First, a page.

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Analysis

May’s deal won’t stop the Brexit uncertainty

by Luke Lythgoe | 12.11.2018

Theresa May’s Brexit deal is being sold to businesses as a way to end Brexit uncertainty. Yet the lack of clarity about what will be the long-term future relationship with the EU means that uncertainty is hardwired into May’s Brexit plan. The best way to give businesses the certainty they need is by sticking with the deal we already have with the EU – and the most democratic route to that is a People’s Vote.

The chancellor has predicted a “deal dividend” based on uncertainty ending when a withdrawal deal is struck. He misjudges how businesses will react to the prime minister’s proposals. We would spend years working through difficult questions on our future trade relationship with the EU – with who-knows-what result at the end.

Since the vote in 2016, we’ve seen what Brexit uncertainty can do to our economy. Our productivity growth has halved and business investment growth is down 6 percentage points, according to a new survey of 3,000 firms by economists at Stanford and Nottingham universities. Meanwhile a tumbling pound has pushed prices up in shops. And uncertainty about EU workers’ post-Brexit status has seen sectors from health and hospitality to construction and catering hit by labour and skills shortages, analysis by HR body the CIPD shows.

But why would businesses think May’s increasingly convoluted Brexit will alleviate this uncertainty? She’s offering only the vaguest outlines of a future relationship with the EU, all of which needs thrashing out after we leave the bloc. The transition period – where our trading relationship with the EU will stay the same – is only guaranteed for 21 months. That is almost certainly too short for the government to negotiate a final trade deal. And businesses need more time to make their long-term investment decisions – so don’t expect them to raise their capital spending just because May gets a withdrawal agreement.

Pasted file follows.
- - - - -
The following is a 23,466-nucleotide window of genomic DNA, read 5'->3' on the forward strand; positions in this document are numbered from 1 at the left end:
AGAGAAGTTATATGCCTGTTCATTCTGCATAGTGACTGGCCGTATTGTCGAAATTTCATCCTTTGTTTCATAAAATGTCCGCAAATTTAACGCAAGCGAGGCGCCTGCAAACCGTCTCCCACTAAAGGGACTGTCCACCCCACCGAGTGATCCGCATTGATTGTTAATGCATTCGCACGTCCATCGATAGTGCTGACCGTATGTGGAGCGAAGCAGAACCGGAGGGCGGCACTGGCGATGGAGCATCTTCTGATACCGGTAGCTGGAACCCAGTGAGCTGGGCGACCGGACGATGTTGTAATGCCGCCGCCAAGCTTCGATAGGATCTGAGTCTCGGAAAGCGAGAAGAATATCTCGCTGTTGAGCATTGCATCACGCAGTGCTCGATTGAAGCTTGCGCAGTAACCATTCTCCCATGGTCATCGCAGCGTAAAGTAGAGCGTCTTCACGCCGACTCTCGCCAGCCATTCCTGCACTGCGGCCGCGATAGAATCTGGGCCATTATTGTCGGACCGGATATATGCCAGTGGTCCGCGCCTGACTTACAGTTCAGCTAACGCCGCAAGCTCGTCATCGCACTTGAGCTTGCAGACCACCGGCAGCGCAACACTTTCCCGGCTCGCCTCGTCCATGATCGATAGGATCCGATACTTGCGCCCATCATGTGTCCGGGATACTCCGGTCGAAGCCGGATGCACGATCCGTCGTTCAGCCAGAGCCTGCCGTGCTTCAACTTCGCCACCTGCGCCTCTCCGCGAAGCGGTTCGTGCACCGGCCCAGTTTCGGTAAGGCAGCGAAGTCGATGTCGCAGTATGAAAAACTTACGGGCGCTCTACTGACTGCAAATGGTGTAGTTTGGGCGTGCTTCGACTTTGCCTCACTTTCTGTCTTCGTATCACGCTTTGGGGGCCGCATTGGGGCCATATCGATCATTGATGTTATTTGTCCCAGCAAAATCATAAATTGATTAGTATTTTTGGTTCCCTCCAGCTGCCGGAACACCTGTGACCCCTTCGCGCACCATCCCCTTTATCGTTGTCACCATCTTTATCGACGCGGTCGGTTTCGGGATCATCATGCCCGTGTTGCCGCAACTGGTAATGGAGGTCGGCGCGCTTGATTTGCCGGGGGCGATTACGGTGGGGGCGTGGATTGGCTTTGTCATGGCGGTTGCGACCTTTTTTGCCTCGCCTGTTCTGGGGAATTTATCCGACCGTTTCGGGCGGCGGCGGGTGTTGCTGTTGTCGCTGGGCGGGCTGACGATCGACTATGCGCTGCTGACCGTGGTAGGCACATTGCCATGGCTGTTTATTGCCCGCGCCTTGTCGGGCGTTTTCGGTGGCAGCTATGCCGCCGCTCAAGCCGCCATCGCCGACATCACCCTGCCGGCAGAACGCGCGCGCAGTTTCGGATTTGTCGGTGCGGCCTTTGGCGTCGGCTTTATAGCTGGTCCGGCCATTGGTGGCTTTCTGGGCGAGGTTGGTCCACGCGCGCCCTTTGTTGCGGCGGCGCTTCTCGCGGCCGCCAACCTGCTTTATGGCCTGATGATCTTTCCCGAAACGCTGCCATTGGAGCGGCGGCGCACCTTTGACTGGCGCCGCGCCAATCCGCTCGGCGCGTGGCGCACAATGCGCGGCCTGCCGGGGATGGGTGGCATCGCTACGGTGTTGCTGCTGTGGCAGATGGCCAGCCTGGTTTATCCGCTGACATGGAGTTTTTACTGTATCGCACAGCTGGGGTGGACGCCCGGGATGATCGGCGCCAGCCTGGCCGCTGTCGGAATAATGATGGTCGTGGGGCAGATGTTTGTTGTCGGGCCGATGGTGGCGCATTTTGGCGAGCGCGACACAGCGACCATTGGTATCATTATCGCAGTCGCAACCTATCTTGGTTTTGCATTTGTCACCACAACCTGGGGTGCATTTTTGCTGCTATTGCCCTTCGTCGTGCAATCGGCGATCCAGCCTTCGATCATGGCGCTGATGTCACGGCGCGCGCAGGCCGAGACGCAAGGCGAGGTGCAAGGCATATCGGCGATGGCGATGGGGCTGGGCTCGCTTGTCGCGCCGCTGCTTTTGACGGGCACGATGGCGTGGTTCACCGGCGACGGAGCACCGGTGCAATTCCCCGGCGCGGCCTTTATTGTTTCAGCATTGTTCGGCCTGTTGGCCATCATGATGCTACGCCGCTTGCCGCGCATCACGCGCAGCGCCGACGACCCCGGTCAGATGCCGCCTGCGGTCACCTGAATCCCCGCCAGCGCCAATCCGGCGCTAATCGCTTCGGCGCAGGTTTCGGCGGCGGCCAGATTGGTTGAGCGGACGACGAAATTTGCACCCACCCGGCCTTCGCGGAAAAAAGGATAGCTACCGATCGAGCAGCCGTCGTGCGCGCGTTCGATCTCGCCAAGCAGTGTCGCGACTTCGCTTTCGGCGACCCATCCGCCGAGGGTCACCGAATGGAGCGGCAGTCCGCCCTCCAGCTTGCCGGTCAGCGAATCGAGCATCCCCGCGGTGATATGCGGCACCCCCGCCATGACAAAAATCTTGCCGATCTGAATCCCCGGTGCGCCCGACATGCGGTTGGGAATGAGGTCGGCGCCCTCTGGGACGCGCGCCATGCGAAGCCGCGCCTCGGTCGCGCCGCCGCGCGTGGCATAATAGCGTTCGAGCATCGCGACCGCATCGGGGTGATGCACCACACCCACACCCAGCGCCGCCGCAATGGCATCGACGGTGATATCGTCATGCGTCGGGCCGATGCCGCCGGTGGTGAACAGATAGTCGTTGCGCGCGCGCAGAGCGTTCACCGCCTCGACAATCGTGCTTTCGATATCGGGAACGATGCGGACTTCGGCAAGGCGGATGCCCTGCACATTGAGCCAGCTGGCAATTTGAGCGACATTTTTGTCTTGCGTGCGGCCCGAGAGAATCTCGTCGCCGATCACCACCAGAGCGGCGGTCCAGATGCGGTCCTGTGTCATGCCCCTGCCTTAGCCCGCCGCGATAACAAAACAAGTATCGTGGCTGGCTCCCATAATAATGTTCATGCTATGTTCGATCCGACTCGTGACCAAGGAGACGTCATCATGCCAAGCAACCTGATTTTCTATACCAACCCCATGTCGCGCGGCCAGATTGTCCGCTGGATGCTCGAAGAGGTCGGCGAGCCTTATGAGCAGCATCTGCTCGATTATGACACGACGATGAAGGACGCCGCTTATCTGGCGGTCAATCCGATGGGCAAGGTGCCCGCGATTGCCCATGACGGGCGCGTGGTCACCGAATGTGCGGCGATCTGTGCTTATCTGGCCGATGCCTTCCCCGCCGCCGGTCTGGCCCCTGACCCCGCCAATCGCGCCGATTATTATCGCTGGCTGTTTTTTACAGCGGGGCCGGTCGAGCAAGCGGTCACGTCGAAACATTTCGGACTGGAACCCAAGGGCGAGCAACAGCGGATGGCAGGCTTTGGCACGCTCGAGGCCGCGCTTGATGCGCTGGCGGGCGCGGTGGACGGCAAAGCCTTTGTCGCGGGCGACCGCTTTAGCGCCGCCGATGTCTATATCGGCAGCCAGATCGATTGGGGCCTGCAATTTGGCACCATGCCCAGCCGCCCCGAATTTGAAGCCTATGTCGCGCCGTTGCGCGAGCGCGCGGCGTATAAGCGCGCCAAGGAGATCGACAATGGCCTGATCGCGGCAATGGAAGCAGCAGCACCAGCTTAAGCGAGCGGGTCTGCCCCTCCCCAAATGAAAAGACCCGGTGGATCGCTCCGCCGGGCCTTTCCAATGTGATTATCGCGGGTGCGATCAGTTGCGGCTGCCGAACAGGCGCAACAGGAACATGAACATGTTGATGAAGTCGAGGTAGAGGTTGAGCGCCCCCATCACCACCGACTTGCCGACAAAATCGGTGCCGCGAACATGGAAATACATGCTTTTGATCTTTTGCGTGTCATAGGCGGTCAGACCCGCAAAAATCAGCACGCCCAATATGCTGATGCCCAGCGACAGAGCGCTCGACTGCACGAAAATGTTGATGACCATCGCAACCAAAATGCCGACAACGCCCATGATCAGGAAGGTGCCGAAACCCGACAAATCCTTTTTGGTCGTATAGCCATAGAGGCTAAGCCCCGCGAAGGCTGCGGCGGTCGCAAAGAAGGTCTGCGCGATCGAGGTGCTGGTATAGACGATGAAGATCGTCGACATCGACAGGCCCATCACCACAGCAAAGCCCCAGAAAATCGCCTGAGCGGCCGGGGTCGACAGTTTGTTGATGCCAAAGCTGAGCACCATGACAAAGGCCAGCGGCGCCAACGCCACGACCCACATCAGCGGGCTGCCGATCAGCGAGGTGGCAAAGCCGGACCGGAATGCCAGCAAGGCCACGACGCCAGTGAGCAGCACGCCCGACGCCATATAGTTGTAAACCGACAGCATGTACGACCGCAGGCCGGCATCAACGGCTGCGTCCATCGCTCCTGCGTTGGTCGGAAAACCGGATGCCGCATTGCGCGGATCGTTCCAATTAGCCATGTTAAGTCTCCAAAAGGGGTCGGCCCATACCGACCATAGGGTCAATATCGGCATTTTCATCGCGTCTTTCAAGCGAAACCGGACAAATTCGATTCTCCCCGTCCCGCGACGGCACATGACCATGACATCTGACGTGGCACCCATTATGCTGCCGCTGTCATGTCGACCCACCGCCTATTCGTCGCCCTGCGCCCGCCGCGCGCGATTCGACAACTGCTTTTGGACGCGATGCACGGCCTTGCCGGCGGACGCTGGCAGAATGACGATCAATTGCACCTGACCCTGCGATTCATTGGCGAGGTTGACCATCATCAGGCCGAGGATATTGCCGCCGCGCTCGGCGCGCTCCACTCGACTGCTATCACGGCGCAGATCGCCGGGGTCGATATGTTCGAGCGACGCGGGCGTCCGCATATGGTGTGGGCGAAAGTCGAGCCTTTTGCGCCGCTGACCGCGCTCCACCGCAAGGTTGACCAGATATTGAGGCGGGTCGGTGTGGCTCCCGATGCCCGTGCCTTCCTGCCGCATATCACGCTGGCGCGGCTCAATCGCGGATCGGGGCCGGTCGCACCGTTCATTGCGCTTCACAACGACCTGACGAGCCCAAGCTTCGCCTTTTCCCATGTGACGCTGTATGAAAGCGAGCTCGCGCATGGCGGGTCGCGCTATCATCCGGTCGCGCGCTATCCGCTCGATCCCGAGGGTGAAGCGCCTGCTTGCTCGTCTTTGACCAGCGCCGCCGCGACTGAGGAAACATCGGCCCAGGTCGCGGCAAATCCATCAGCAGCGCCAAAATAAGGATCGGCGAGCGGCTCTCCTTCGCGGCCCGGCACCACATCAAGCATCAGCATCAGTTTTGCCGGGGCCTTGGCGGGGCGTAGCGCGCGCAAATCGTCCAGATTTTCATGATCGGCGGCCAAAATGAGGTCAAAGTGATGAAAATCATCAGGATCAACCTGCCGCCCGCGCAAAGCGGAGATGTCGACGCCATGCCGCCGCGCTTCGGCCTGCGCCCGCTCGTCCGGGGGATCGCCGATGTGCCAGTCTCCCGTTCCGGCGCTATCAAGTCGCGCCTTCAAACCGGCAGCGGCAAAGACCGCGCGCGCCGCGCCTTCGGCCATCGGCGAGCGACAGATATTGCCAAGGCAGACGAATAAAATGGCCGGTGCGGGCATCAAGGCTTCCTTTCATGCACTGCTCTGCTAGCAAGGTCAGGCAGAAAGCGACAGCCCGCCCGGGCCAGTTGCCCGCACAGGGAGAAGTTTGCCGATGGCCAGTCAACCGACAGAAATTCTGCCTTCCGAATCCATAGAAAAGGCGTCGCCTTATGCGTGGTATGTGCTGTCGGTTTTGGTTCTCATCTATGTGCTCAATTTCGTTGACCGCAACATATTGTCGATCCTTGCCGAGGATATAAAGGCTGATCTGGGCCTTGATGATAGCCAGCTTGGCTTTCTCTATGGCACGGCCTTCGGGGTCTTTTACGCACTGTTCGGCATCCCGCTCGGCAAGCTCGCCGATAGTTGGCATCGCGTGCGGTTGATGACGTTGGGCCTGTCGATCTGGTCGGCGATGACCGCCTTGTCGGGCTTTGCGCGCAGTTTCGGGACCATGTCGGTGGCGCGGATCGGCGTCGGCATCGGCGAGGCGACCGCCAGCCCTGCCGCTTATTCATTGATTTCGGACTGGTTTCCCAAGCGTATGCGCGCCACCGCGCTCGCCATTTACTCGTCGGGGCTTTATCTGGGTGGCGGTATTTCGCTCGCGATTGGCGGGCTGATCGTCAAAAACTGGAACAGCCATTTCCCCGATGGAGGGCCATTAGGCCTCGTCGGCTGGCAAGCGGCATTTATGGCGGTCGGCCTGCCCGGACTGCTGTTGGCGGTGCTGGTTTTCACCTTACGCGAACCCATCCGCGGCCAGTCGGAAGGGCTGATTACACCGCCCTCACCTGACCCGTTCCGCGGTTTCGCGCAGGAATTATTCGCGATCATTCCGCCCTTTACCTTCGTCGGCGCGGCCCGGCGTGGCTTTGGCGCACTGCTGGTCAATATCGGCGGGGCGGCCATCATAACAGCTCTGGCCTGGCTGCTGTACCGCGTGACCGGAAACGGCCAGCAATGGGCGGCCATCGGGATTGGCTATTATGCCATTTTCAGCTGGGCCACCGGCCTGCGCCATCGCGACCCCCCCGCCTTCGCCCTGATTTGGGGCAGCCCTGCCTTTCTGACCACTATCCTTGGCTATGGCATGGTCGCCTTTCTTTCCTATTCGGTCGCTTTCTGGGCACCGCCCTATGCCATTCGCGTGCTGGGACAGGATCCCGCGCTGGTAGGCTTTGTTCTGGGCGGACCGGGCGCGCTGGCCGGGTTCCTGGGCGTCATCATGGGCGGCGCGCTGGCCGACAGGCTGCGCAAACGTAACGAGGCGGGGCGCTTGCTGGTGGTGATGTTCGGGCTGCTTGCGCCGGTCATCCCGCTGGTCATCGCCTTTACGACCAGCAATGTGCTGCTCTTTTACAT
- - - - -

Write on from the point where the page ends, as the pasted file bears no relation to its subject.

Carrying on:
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The prime minister’s bridge-to-nowhere Brexit doesn’t even properly dodge the devastating no-deal scenario which would wreck our economy. At the moment, “no deal” looks unlikely, but not impossible. MPs and ministers are likely to pull back if they’re staring over the cliff edge just before the Brexit date. For now, “no deal” is most useful as a weaponised threat to help May push her deal through.

But what about after we’ve left the bloc? The current withdrawal ruse is rooted in May’s blind belief that a solution to the Irish border can be found during the transition, and that no prime minister would let Northern Ireland be split off from the rest of the UK. But what if there is no solution in a couple of years? And what if May is not prime minister? A Brextremist leader would have trouble stomaching years more rule-taking stuck in an EU customs union. They might rather crash out, abandoning Northern Ireland and shafting the DUP – who by that point might not be holding the balance of power in Parliament.

Government might not be taking this threat seriously, but businesses would be foolish if they ignored it. That means lots of wasted effort and money stockpiling medicines, food and car parts. That or the more logical option, at least for those companies able to, of shifting operations away from the UK and into the EU’s single market.

Business opinion is hardening. Only today, the UK boss of ThyssenKrupp called May’s  Brexit plan a “complete shambles”. Last week saw the launch of Business for a People’s Vote with business leaders big and small demanding the public get the final say on this Brexit mess. More should join them. A People’s Vote is the best way to end this draining Brexit uncertainty permanently, and that’s good business.

Edited by Quentin Peel